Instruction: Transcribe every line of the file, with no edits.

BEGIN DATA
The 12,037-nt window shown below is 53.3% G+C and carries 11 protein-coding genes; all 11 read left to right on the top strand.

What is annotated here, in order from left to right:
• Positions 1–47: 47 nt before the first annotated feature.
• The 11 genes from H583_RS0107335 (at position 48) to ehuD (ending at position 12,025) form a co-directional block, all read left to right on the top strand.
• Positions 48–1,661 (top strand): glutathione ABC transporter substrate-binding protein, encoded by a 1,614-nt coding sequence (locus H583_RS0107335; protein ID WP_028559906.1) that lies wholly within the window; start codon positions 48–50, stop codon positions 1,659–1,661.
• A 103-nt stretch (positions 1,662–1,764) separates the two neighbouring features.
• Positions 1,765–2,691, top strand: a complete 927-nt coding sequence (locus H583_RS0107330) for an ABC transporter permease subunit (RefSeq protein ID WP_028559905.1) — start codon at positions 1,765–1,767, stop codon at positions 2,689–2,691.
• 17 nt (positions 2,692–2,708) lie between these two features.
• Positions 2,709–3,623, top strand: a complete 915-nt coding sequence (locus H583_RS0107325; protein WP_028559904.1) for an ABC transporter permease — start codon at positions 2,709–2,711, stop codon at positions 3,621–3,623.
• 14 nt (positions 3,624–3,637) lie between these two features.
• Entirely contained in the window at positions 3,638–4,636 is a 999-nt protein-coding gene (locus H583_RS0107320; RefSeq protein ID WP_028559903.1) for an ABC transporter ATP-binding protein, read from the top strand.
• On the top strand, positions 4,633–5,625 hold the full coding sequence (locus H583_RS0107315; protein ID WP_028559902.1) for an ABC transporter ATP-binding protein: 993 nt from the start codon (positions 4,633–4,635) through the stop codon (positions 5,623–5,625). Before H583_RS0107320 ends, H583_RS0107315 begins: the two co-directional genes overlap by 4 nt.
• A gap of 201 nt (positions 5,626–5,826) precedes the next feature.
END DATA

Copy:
The 12,037-nt window shown below is 53.3% G+C and carries 11 protein-coding genes; all 11 read left to right on the top strand.

What is annotated here, in order from left to right:
• Positions 1–47: 47 nt before the first annotated feature.
• The 11 genes from H583_RS0107335 (at position 48) to ehuD (ending at position 12,025) form a co-directional block, all read left to right on the top strand.
• Positions 48–1,661 (top strand): glutathione ABC transporter substrate-binding protein, encoded by a 1,614-nt coding sequence (locus H583_RS0107335; protein ID WP_028559906.1) that lies wholly within the window; start codon positions 48–50, stop codon positions 1,659–1,661.
• A 103-nt stretch (positions 1,662–1,764) separates the two neighbouring features.
• Positions 1,765–2,691, top strand: a complete 927-nt coding sequence (locus H583_RS0107330) for an ABC transporter permease subunit (RefSeq protein ID WP_028559905.1) — start codon at positions 1,765–1,767, stop codon at positions 2,689–2,691.
• 17 nt (positions 2,692–2,708) lie between these two features.
• Positions 2,709–3,623, top strand: a complete 915-nt coding sequence (locus H583_RS0107325; protein WP_028559904.1) for an ABC transporter permease — start codon at positions 2,709–2,711, stop codon at positions 3,621–3,623.
• 14 nt (positions 3,624–3,637) lie between these two features.
• Entirely contained in the window at positions 3,638–4,636 is a 999-nt protein-coding gene (locus H583_RS0107320; RefSeq protein ID WP_028559903.1) for an ABC transporter ATP-binding protein, read from the top strand.
• On the top strand, positions 4,633–5,625 hold the full coding sequence (locus H583_RS0107315; protein ID WP_028559902.1) for an ABC transporter ATP-binding protein: 993 nt from the start codon (positions 4,633–4,635) through the stop codon (positions 5,623–5,625). Before H583_RS0107320 ends, H583_RS0107315 begins: the two co-directional genes overlap by 4 nt.
• A gap of 201 nt (positions 5,626–5,826) precedes the next feature.